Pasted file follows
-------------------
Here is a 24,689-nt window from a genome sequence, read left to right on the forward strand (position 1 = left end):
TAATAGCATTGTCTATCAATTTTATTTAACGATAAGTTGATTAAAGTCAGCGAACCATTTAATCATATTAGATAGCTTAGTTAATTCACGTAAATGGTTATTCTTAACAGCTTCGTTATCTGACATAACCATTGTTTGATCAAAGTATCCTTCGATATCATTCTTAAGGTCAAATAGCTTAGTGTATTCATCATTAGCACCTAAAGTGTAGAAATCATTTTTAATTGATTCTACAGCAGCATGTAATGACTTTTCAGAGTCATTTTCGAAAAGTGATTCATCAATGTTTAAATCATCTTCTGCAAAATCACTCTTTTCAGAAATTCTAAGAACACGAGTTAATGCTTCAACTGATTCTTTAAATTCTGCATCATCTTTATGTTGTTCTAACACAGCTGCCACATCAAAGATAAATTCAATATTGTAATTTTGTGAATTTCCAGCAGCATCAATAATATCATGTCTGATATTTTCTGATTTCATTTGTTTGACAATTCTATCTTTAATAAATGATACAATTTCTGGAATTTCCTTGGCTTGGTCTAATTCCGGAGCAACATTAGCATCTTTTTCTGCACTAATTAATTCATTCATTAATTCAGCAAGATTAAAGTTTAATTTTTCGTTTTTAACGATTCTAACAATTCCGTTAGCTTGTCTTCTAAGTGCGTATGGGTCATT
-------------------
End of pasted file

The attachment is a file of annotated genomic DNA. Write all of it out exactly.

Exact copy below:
Here is a 24,689-nt window from a genome sequence, read left to right on the forward strand (position 1 = left end):
TAATAGCATTGTCTATCAATTTTATTTAACGATAAGTTGATTAAAGTCAGCGAACCATTTAATCATATTAGATAGCTTAGTTAATTCACGTAAATGGTTATTCTTAACAGCTTCGTTATCTGACATAACCATTGTTTGATCAAAGTATCCTTCGATATCATTCTTAAGGTCAAATAGCTTAGTGTATTCATCATTAGCACCTAAAGTGTAGAAATCATTTTTAATTGATTCTACAGCAGCATGTAATGACTTTTCAGAGTCATTTTCGAAAAGTGATTCATCAATGTTTAAATCATCTTCTGCAAAATCACTCTTTTCAGAAATTCTAAGAACACGAGTTAATGCTTCAACTGATTCTTTAAATTCTGCATCATCTTTATGTTGTTCTAACACAGCTGCCACATCAAAGATAAATTCAATATTGTAATTTTGTGAATTTCCAGCAGCATCAATAATATCATGTCTGATATTTTCTGATTTCATTTGTTTGACAATTCTATCTTTAATAAATGATACAATTTCTGGAATTTCCTTGGCTTGGTCTAATTCCGGAGCAACATTAGCATCTTTTTCTGCACTAATTAATTCATTCATTAATTCAGCAAGATTAAAGTTTAATTTTTCGTTTTTAACGATTCTAACAATTCCGTTAGCTTGTCTTCTAAGTGCGTATGGGTCATT